Feed My Lambs Liberia began in 2004 with one school, 50 children and all-volunteer teachers following the conclusion of the 14-year Liberian civil war that nearly brought the country to collapse. Today, we are blessed to have three schools serving 900 children in grades pre-K – 6. One school is in Ganta and two are in Paynesville.
We are blessed, too, with the fine leadership of Pastor Benjamin Tomah and his wife Mandu, as well as a devoted staff of 30 now-salaried teachers who dedicate their lives developing these Liberian children spiritually, academically, physically and socially, to help them thrive as they grow up in this war-torn country. Because the reach and resources of the Liberian government remain severely constrained, efforts by community-building, non-government groups such as Feed My Lambs play a key role in rebuilding the country. We are thankful that God has placed us in Liberia to work with the Tomahs and our teachers to reach and teach His children there.
While we thank God for our accomplishments to date in Liberia, we also are compelled to report that our schools there are in financial crisis. Already at full capacity and with surging waiting lists, building improvements and expansions are critical to continue operation … to continue serving the precious children who need them.
Most urgent is a new roof for our Ganta school, which has 300 students and a long waiting list. Right now it has eight working classrooms in an as-yet unfinished building, the framework of which is held together only by mud until funds can be raised to buy mortar. With the rainy season fast-approaching, the entire school could be washed away if we can’t supply funds for a new roof and mortar. The cost is $17,000 to keep this school standing.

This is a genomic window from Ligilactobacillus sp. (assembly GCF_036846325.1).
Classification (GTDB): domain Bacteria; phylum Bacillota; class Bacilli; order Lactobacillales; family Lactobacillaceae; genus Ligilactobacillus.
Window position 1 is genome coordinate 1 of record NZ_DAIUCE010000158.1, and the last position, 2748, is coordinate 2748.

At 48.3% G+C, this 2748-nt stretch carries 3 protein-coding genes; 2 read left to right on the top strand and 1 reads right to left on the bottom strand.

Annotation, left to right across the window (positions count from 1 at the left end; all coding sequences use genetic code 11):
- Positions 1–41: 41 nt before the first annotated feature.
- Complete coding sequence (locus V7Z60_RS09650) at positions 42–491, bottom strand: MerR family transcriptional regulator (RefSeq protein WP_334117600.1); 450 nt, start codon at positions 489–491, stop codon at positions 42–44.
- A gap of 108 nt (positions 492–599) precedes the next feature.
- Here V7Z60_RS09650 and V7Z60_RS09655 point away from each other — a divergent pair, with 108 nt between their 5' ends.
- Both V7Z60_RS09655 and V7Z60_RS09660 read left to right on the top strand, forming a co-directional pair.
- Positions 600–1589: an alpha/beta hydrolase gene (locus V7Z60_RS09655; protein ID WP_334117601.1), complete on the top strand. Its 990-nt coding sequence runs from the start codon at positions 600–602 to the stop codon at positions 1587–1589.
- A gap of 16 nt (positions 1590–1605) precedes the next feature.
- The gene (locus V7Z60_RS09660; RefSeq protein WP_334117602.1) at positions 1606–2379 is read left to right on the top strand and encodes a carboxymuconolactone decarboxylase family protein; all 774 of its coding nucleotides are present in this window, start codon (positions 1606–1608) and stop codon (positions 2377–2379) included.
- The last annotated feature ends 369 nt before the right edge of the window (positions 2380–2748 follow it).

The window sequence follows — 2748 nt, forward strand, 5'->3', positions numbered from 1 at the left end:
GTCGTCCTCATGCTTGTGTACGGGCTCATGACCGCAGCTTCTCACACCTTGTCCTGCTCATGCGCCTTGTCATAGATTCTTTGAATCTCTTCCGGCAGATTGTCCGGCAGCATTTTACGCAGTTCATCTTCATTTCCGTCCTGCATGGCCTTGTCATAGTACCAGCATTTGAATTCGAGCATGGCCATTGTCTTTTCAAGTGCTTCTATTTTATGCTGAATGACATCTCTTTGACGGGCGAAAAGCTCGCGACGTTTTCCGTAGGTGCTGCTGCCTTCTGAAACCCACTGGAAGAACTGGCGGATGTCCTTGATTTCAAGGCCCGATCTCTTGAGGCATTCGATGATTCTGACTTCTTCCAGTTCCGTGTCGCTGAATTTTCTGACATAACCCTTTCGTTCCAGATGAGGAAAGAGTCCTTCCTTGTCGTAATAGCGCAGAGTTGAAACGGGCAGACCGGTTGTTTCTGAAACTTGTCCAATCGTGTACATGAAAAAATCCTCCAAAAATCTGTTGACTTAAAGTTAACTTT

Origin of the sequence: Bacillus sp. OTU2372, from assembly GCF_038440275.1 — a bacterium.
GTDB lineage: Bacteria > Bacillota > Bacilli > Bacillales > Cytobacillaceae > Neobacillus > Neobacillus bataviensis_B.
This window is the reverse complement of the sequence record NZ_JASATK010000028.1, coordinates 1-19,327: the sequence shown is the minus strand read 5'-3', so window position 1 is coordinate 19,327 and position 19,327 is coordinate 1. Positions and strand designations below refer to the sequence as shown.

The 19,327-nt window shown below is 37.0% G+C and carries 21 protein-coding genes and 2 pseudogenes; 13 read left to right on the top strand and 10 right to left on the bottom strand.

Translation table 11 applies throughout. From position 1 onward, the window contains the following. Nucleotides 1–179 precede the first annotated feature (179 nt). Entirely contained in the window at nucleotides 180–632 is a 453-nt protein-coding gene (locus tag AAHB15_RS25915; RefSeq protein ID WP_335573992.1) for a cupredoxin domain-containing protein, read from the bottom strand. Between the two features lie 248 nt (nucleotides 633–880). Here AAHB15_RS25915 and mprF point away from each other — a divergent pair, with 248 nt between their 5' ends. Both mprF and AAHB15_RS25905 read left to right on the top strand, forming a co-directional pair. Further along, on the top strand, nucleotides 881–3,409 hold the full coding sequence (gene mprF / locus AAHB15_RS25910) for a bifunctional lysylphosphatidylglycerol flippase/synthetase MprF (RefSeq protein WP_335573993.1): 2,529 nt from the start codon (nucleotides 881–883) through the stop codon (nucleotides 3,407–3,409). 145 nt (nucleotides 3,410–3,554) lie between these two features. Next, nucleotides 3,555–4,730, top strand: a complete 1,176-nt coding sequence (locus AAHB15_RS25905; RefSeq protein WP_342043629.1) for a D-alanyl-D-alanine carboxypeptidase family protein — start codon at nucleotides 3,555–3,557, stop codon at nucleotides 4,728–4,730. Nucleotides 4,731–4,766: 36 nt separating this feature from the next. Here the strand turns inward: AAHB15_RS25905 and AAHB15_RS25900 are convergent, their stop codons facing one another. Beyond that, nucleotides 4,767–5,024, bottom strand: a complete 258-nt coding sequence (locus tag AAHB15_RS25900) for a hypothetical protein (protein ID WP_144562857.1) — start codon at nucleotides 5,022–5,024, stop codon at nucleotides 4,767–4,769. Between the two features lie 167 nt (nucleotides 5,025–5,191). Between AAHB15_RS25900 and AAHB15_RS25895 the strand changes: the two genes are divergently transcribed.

Our two schools in Paynesville face similar crises. The Tomahs cannot secure necessary permitting at the Garza and 72nd Street schools until we are able to provide working latrines and fencing, requiring a total of $6,200. The reason permitting is so critical is that once we secure permits, the government will formally recognize the facilities as schools and then – only then – will provide financial assistance. Ironically, therefore, we need funds to qualify for securing government funds that are, in fact, available, despite Liberia’s continued climb out of the wreckage of its civil war.
Other needs at all three schools certainly exist, from building additional classrooms, to securing continued monies for teacher salaries, to acquiring building equipment and computers. Yet it is acquiring the funds needed for these construction and permitting requirements that is most urgent. God’s instruction to us at Feed My Lambs is simply to share the vision He has given our ministry and let Him move on the hearts of people who are to give. If He moves your heart to support our Liberia schools, we praise Him for it and thank you for your willing and generous spirit.